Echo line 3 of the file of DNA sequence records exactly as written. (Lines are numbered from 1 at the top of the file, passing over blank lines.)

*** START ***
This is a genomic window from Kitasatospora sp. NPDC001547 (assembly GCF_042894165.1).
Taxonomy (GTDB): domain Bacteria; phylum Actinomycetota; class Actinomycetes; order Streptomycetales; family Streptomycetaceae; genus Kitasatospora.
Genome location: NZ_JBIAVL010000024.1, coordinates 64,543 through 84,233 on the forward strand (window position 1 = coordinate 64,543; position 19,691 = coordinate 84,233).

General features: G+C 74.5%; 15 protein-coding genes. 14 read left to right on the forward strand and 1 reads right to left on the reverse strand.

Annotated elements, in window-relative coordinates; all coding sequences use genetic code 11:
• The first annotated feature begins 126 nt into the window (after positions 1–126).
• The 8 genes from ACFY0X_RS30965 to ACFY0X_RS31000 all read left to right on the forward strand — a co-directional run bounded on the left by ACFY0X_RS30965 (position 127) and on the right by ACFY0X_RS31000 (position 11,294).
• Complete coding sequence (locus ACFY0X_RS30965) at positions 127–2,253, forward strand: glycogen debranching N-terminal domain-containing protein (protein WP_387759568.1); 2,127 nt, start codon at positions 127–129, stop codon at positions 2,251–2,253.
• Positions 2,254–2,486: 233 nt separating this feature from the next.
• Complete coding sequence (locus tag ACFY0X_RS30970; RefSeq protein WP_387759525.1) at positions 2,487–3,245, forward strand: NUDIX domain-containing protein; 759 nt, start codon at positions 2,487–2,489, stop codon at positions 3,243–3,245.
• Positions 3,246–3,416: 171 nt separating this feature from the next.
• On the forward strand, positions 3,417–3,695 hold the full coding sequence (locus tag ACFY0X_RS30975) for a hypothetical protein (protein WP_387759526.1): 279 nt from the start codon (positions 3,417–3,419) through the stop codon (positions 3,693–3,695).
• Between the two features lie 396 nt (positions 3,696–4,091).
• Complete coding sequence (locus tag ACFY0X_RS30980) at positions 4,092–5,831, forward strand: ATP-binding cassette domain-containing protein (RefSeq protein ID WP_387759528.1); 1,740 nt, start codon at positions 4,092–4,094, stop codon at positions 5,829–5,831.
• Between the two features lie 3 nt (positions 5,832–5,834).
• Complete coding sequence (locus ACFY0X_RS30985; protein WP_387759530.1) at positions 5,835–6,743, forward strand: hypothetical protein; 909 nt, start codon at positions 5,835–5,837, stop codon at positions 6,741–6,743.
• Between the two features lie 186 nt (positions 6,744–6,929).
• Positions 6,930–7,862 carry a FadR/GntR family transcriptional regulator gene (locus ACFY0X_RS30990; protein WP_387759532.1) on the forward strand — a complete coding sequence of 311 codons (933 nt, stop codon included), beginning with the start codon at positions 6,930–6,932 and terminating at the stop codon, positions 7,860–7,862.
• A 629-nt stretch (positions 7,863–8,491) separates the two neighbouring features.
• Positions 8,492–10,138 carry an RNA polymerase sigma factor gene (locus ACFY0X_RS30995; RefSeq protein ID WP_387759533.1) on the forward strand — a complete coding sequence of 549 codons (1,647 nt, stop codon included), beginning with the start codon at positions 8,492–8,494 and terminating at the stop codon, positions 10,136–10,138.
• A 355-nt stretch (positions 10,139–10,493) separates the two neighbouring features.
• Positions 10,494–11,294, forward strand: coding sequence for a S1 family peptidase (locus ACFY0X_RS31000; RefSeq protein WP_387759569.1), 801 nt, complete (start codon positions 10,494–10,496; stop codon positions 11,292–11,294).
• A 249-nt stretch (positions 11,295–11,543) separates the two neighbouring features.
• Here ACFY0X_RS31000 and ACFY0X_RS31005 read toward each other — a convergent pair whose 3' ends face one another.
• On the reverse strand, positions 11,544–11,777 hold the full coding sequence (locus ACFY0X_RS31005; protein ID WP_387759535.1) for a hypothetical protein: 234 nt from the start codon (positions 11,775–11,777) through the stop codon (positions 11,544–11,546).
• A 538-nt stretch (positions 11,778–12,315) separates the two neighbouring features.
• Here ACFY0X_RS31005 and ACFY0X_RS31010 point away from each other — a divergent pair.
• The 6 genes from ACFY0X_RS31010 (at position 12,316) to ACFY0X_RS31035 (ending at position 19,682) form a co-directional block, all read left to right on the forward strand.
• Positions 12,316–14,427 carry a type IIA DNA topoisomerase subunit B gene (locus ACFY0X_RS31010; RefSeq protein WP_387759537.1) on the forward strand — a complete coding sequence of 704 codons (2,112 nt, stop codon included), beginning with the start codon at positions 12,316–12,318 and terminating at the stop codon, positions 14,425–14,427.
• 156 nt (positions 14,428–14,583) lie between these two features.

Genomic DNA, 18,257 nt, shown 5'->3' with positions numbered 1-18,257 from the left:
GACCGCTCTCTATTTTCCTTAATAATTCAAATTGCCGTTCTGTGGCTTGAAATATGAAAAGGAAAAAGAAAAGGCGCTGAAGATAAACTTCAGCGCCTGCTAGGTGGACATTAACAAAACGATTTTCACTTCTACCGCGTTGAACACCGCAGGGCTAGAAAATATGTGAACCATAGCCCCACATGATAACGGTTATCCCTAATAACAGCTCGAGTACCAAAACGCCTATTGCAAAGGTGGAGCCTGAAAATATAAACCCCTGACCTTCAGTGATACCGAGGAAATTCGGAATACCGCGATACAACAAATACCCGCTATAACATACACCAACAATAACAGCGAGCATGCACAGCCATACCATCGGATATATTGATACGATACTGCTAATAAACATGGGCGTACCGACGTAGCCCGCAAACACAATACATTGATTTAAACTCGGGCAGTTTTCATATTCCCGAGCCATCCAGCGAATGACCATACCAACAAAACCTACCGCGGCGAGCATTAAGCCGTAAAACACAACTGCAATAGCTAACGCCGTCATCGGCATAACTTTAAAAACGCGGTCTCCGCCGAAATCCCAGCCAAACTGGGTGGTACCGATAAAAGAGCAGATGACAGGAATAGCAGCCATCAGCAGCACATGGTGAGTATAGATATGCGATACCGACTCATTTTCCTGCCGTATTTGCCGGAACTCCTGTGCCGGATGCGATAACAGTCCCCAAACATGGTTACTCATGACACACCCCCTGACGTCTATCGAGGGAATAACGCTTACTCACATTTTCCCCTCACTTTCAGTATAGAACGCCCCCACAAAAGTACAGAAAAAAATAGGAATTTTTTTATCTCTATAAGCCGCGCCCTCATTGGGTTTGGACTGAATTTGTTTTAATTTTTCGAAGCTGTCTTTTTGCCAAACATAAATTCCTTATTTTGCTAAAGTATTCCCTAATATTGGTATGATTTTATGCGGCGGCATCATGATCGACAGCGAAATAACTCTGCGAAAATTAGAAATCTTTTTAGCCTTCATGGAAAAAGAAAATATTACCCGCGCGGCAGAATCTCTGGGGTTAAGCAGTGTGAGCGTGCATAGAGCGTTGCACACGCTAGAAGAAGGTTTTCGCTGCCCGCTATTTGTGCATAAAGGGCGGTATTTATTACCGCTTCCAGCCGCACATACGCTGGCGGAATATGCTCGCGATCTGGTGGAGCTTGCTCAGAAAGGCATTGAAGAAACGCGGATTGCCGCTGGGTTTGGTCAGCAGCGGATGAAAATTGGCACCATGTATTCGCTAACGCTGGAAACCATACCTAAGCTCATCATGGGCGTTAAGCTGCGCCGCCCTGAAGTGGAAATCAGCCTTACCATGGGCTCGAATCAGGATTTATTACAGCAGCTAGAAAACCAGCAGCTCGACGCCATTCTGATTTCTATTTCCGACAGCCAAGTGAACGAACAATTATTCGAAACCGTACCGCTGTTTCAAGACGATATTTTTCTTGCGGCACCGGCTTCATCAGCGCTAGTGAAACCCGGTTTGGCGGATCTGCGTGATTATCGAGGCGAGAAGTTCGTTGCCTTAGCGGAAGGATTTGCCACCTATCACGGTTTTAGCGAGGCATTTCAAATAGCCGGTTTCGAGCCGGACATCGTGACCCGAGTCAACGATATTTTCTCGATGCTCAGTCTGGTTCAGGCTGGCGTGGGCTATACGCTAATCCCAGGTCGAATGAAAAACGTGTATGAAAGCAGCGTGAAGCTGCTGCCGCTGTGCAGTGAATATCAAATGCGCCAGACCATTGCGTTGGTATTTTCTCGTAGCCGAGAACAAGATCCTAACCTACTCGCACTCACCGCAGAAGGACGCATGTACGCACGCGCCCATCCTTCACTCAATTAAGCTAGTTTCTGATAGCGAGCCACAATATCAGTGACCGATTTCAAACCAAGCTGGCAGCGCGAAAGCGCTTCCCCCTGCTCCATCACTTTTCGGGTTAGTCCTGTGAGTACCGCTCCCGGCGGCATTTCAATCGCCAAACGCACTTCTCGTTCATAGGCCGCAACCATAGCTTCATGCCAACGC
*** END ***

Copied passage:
Genome location: NZ_JBIAVL010000024.1, coordinates 64,543 through 84,233 on the forward strand (window position 1 = coordinate 64,543; position 19,691 = coordinate 84,233).